Polish parliament’s lower house approves 15% cut to copper tax
Polish lawmakers approved a 15% cut to the country’s copper tax on Friday, which would give state-run KGHM (WSE:KGH) a bit more room to breathe, as the miner has been struggling with rising costs, falling copper prices, technical problems and higher-than-expected capital spending in the past few years.
The motion was approved by 407 members of the parliament’s lower house, dominated by the ruling conservative Law and Justice (PiS) party, with only three abstentions and zero votes against it, local news outlet WPN.pl reported. It will now go to the senate.
The tax, introduced in 2012 and calculated using a formula based on local production volumes and prices, mostly affects KGHM, a major employer in southeast Poland, Europe’s second-largest copper producer and a top silver miner.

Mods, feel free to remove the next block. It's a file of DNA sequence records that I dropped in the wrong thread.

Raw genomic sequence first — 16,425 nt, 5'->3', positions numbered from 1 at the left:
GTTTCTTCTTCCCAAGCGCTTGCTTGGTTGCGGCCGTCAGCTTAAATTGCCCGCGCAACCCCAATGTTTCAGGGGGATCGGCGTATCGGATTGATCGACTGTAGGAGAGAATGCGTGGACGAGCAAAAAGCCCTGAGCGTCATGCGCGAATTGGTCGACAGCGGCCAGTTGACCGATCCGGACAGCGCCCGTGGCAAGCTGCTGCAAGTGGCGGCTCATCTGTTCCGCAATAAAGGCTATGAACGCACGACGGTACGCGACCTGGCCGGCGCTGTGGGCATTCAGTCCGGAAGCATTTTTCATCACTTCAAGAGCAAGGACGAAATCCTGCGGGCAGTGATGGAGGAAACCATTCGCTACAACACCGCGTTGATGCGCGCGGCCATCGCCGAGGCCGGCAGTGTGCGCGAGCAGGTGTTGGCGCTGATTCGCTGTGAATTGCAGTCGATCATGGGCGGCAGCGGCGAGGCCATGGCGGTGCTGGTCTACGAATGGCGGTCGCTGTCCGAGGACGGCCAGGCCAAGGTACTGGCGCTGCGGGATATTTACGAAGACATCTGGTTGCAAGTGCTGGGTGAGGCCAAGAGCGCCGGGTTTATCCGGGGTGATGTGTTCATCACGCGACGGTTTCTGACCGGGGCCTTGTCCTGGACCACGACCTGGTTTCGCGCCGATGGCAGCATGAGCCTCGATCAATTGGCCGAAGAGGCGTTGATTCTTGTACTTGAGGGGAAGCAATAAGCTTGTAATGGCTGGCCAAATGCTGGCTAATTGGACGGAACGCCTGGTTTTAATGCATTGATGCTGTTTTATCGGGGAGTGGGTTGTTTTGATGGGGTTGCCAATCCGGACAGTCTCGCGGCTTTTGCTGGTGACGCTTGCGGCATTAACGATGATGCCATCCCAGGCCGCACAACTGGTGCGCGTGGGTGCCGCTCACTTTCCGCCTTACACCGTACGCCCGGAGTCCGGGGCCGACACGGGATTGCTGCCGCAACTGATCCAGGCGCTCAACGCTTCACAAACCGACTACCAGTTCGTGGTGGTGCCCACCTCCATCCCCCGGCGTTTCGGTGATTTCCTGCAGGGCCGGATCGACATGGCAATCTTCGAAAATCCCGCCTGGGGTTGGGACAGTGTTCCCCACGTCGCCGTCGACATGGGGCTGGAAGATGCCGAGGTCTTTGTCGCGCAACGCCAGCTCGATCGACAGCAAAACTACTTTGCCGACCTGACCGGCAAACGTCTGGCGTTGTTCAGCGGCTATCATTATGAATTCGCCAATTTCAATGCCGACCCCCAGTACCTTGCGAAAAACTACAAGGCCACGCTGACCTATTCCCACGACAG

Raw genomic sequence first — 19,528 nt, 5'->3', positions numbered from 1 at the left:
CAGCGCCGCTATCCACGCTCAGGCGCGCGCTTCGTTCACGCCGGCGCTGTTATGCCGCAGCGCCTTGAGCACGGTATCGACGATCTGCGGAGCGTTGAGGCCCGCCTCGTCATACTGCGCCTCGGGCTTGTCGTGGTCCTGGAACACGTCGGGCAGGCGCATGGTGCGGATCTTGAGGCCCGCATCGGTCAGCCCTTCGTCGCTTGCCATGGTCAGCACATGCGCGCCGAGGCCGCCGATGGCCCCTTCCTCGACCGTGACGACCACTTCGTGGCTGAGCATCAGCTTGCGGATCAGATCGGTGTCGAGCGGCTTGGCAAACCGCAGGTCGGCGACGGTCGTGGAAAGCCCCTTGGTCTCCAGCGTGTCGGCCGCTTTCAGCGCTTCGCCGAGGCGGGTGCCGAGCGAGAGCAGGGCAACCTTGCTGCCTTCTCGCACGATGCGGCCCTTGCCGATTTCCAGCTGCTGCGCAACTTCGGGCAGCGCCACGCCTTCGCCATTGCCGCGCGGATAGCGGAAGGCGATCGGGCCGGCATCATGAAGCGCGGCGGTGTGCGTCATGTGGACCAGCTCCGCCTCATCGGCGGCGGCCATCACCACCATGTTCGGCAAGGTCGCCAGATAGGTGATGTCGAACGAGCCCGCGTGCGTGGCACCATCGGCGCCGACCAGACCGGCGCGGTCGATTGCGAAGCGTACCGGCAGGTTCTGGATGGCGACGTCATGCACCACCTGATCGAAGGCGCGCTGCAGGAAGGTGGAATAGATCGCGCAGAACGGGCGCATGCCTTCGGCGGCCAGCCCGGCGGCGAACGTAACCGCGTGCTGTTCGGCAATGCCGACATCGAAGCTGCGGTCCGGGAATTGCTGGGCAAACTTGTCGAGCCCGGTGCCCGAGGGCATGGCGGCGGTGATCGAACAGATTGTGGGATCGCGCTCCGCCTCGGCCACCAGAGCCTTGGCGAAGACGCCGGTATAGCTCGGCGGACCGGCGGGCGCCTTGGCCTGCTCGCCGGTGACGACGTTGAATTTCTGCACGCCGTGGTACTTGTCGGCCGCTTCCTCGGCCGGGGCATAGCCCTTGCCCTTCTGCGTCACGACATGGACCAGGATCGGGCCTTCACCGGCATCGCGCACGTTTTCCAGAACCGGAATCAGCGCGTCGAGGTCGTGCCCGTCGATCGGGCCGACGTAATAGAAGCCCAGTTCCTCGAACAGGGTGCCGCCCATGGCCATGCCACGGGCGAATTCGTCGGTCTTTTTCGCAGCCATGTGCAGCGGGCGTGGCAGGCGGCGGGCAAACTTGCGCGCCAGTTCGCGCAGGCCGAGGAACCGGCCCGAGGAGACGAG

All of KGHM’s foreign mining projects, including those in Canada and the U.S., but excluding the ones in Chile, are currently under review.
The Polish producer, in the midst of an expansion of its flagship Sierra Gorda mine in northern Chile, has been criticized for the steep investment allocated to developing the asset ($5.2B and counting). So far, the operation has failed to achieve the daily ore processing level planned for its first stage and it’s far from becoming profitable.
KGHM grabbed the copper and molybdenum project in 2012, after completing the acquisition of Canadian rival Quadra FNX, in what was the largest-ever foreign acquisition by a Polish company.
The company had planned to expand Sierra Gorda earlier, but the 2015-2016 rout in commodity prices forced the company to place the project on the backburner.
The improvements include increasing the capacity of the facility’s mill from 190,000 tonnes to 230,000 tonnes per day, though overall production of copper cathodes will stay at 55,000 tonnes.
The mine is expected to process 130,000 tonnes of copper per day this year, according to KGHM.